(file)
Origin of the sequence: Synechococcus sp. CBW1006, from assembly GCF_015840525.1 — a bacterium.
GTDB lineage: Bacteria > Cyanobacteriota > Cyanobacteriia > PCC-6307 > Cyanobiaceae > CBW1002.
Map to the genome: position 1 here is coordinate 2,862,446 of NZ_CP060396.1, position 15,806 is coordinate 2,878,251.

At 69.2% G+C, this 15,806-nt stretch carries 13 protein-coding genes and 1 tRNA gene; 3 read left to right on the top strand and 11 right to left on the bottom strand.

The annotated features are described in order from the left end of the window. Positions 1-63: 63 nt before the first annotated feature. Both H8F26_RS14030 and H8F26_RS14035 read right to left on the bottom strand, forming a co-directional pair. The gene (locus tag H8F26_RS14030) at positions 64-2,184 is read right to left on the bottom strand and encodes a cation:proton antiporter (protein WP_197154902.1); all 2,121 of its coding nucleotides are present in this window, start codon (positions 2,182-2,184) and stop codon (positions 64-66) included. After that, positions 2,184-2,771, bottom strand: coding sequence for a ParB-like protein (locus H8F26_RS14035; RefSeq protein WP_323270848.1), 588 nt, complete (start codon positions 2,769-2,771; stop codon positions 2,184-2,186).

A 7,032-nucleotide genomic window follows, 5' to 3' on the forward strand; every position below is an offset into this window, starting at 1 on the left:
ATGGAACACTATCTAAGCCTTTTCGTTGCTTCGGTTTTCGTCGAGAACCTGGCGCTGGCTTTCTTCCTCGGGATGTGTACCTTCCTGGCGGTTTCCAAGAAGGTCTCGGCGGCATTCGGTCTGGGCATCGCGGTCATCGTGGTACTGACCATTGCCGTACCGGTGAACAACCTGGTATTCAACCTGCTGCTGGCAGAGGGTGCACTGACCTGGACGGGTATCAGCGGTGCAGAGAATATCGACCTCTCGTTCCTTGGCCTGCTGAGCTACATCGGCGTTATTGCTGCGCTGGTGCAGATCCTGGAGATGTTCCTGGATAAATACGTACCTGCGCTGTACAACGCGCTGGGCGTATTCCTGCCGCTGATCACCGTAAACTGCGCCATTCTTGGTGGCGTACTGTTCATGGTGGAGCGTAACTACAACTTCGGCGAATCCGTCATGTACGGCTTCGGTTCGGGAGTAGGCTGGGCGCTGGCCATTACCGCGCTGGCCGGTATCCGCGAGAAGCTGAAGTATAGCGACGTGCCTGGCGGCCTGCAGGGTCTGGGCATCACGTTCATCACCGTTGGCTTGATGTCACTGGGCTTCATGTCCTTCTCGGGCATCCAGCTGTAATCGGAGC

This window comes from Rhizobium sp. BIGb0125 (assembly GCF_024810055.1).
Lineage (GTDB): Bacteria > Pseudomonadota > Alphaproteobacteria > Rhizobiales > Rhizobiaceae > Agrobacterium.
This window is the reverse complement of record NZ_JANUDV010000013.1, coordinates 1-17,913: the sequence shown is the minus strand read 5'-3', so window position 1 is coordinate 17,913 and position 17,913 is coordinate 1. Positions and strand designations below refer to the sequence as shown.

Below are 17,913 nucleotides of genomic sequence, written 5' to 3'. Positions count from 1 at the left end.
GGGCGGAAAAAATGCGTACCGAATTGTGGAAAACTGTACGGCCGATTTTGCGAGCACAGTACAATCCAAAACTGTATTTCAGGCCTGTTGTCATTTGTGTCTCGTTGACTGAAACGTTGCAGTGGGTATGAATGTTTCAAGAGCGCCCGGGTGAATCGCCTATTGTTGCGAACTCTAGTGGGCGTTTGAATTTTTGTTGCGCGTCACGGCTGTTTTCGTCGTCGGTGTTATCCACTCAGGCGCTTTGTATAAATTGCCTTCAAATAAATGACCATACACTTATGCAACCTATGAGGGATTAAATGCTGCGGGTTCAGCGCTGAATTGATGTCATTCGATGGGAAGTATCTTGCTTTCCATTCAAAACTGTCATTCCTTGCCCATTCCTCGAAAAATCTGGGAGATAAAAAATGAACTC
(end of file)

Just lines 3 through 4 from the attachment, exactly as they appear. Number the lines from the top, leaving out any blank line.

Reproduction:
Map to the genome: position 1 here is coordinate 2,862,446 of NZ_CP060396.1, position 15,806 is coordinate 2,878,251.

At 69.2% G+C, this 15,806-nt stretch carries 13 protein-coding genes and 1 tRNA gene; 3 read left to right on the top strand and 11 right to left on the bottom strand.